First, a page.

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Additional resources for Bad History and the Logics of Blockbuster Cinema: Titanic, Gangs of New York, Australia, Inglourious Basterds
The terminator’s reappearance and the crisis of the approaching catastrophe make it possible to make up history as we go along, as Sarah comments in a voiceover at one point. According to Benjamin, “history is the subject of a structure whose site is not homogeneous, empty time, but time filled by the presence of the now” (Illuminations 261). The presence of the now, or messianic time, is what the action movie has always explored as the real meaning of history, as the effect of the dialectical image it produces on the cinematic screen.
Such an image is fleeting because it emerges from the rupture of temporal continuity that brings the present into the past and the past into the present. In the first Terminator, the past and the future coincide in the present: for Kyle, Sarah Connor is the past; for Sarah, Kyle is the future. But as the film announces at the very outset, the battle is fought in the present, the now. In my view, the meaning of the action movie, the effect that distinguishes it from other films that deploy violence such as the Bond movies, is the rupture of time, the subjection of the past and the future to a fleeting present, which “loads time into itself until the energies generated by the dialectic of recognition produce an irruption of discontinuity” (McCole 249).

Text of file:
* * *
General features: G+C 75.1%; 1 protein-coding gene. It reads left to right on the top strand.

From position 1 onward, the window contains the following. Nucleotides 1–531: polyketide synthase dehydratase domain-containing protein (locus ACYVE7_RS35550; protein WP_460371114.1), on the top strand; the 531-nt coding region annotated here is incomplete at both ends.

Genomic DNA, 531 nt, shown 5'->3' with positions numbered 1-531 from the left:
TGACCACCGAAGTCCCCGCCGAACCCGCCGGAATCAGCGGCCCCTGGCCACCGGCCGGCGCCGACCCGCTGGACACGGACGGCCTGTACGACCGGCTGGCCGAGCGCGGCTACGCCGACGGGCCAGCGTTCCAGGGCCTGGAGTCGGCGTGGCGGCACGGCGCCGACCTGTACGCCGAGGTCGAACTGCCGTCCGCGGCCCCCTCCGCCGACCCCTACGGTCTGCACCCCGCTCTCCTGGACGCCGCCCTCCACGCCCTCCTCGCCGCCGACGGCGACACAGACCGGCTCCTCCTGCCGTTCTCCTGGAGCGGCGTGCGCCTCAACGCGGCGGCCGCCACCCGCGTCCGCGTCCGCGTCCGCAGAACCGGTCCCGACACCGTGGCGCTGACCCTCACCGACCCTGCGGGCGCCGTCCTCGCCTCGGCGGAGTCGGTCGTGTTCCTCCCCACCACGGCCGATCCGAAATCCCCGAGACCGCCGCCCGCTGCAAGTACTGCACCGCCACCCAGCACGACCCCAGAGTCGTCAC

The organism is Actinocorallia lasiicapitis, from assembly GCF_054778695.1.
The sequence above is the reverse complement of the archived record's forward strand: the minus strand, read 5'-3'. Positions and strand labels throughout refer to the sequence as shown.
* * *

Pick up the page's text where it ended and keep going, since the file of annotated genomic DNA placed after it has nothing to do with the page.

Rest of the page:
He made this transition in The Abyss, which in some ways is a rehearsal for Titanic. While the scenes of the future war between men and machines in Judgment Day still have something of a B-movie look, the visual construction of this film is quite different. Though he is no Nicholas Ray or Stanley Kubrick, Cameron uses the widescreen effectively to enhance the apocalyptic tone of the film, particularly in the dream sequences in which Sarah Connor stares through a cyclone fence into a playground full of children at the exact moment when a nuclear weapon detonates in downtown Los Angeles.